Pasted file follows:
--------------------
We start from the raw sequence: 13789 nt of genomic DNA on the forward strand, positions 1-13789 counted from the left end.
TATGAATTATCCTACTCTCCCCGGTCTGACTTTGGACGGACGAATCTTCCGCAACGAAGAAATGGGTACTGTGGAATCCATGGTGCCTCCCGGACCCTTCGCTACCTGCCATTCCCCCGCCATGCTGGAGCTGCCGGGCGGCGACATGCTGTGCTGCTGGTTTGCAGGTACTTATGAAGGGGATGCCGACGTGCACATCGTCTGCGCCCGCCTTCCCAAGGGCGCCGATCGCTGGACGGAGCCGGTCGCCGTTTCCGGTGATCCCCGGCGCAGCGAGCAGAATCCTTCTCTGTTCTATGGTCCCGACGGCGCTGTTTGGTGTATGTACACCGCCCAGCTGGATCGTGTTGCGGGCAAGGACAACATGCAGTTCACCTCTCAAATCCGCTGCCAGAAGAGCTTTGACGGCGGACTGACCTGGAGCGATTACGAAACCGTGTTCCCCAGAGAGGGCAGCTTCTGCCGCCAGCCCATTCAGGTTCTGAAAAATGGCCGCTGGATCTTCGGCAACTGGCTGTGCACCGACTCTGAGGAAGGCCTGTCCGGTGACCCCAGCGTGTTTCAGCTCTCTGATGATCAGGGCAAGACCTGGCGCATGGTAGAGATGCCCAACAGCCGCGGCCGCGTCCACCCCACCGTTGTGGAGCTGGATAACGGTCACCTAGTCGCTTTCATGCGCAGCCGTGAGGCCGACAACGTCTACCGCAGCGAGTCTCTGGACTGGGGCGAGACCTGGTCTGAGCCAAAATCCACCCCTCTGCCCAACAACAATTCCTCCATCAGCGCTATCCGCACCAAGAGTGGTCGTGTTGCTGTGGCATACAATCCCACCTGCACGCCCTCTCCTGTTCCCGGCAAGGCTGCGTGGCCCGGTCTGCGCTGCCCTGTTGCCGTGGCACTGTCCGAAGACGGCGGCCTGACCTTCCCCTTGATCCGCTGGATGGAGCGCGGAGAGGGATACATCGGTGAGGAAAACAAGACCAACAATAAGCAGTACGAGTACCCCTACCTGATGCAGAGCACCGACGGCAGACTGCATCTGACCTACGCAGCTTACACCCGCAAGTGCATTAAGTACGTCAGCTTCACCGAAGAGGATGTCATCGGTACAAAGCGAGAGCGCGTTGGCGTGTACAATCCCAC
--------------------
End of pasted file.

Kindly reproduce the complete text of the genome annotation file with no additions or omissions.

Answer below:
We start from the raw sequence: 13789 nt of genomic DNA on the forward strand, positions 1-13789 counted from the left end.
TATGAATTATCCTACTCTCCCCGGTCTGACTTTGGACGGACGAATCTTCCGCAACGAAGAAATGGGTACTGTGGAATCCATGGTGCCTCCCGGACCCTTCGCTACCTGCCATTCCCCCGCCATGCTGGAGCTGCCGGGCGGCGACATGCTGTGCTGCTGGTTTGCAGGTACTTATGAAGGGGATGCCGACGTGCACATCGTCTGCGCCCGCCTTCCCAAGGGCGCCGATCGCTGGACGGAGCCGGTCGCCGTTTCCGGTGATCCCCGGCGCAGCGAGCAGAATCCTTCTCTGTTCTATGGTCCCGACGGCGCTGTTTGGTGTATGTACACCGCCCAGCTGGATCGTGTTGCGGGCAAGGACAACATGCAGTTCACCTCTCAAATCCGCTGCCAGAAGAGCTTTGACGGCGGACTGACCTGGAGCGATTACGAAACCGTGTTCCCCAGAGAGGGCAGCTTCTGCCGCCAGCCCATTCAGGTTCTGAAAAATGGCCGCTGGATCTTCGGCAACTGGCTGTGCACCGACTCTGAGGAAGGCCTGTCCGGTGACCCCAGCGTGTTTCAGCTCTCTGATGATCAGGGCAAGACCTGGCGCATGGTAGAGATGCCCAACAGCCGCGGCCGCGTCCACCCCACCGTTGTGGAGCTGGATAACGGTCACCTAGTCGCTTTCATGCGCAGCCGTGAGGCCGACAACGTCTACCGCAGCGAGTCTCTGGACTGGGGCGAGACCTGGTCTGAGCCAAAATCCACCCCTCTGCCCAACAACAATTCCTCCATCAGCGCTATCCGCACCAAGAGTGGTCGTGTTGCTGTGGCATACAATCCCACCTGCACGCCCTCTCCTGTTCCCGGCAAGGCTGCGTGGCCCGGTCTGCGCTGCCCTGTTGCCGTGGCACTGTCCGAAGACGGCGGCCTGACCTTCCCCTTGATCCGCTGGATGGAGCGCGGAGAGGGATACATCGGTGAGGAAAACAAGACCAACAATAAGCAGTACGAGTACCCCTACCTGATGCAGAGCACCGACGGCAGACTGCATCTGACCTACGCAGCTTACACCCGCAAGTGCATTAAGTACGTCAGCTTCACCGAAGAGGATGTCATCGGTACAAAGCGAGAGCGCGTTGGCGTGTACAATCCCAC